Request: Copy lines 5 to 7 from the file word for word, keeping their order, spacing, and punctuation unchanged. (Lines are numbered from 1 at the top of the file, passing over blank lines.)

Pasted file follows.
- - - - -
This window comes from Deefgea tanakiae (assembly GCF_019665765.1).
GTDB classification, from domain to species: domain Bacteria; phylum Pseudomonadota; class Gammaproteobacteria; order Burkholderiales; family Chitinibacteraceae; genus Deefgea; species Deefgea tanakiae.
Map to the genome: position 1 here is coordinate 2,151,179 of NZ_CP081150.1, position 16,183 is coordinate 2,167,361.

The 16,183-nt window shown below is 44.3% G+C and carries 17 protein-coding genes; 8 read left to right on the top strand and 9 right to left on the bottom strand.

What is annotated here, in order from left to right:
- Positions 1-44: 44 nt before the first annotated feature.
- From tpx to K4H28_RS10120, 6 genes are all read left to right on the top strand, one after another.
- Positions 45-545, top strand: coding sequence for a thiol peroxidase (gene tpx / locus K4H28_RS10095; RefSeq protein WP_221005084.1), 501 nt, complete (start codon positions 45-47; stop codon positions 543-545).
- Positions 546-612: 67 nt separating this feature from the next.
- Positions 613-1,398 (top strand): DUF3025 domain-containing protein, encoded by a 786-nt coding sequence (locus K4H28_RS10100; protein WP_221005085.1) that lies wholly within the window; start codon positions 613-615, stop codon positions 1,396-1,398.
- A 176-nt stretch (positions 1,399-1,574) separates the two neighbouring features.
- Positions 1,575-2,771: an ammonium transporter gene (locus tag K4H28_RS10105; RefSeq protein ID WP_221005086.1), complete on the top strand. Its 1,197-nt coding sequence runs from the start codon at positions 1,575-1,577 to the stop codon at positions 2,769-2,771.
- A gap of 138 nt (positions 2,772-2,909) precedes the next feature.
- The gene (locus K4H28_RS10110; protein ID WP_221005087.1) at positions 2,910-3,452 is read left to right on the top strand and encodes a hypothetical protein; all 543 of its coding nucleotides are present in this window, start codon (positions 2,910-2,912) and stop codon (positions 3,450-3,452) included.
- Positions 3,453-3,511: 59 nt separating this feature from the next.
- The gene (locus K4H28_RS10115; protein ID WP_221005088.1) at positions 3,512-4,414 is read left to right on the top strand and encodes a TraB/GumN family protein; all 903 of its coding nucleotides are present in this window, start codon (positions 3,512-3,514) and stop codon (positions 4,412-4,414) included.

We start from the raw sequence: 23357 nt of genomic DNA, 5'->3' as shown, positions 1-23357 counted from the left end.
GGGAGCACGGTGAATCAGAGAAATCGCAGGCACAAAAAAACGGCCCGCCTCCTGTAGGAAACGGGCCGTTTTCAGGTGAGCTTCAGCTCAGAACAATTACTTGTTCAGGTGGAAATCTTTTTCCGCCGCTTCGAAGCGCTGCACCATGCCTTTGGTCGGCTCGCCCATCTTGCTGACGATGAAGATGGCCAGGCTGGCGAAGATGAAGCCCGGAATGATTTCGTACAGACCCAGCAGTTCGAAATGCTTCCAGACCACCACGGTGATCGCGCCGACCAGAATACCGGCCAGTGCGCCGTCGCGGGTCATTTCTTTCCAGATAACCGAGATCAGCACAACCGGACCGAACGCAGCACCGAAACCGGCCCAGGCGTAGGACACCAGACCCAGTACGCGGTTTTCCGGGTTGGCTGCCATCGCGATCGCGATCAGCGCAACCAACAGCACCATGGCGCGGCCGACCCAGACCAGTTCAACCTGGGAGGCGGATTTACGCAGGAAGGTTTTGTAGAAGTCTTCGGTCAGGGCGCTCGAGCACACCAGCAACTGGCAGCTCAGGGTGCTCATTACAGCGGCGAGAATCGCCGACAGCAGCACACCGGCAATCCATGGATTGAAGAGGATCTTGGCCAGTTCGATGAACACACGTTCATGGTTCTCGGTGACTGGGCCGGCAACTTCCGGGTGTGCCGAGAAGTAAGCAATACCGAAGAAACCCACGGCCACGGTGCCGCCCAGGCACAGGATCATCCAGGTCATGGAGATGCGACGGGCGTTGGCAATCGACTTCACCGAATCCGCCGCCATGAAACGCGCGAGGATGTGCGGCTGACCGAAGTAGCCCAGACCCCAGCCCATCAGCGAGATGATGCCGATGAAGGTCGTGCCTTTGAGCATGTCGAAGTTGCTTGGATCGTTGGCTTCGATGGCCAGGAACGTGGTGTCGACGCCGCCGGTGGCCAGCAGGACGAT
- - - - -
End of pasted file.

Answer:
What is annotated here, in order from left to right:
- Positions 1-44: 44 nt before the first annotated feature.
- From tpx to K4H28_RS10120, 6 genes are all read left to right on the top strand, one after another.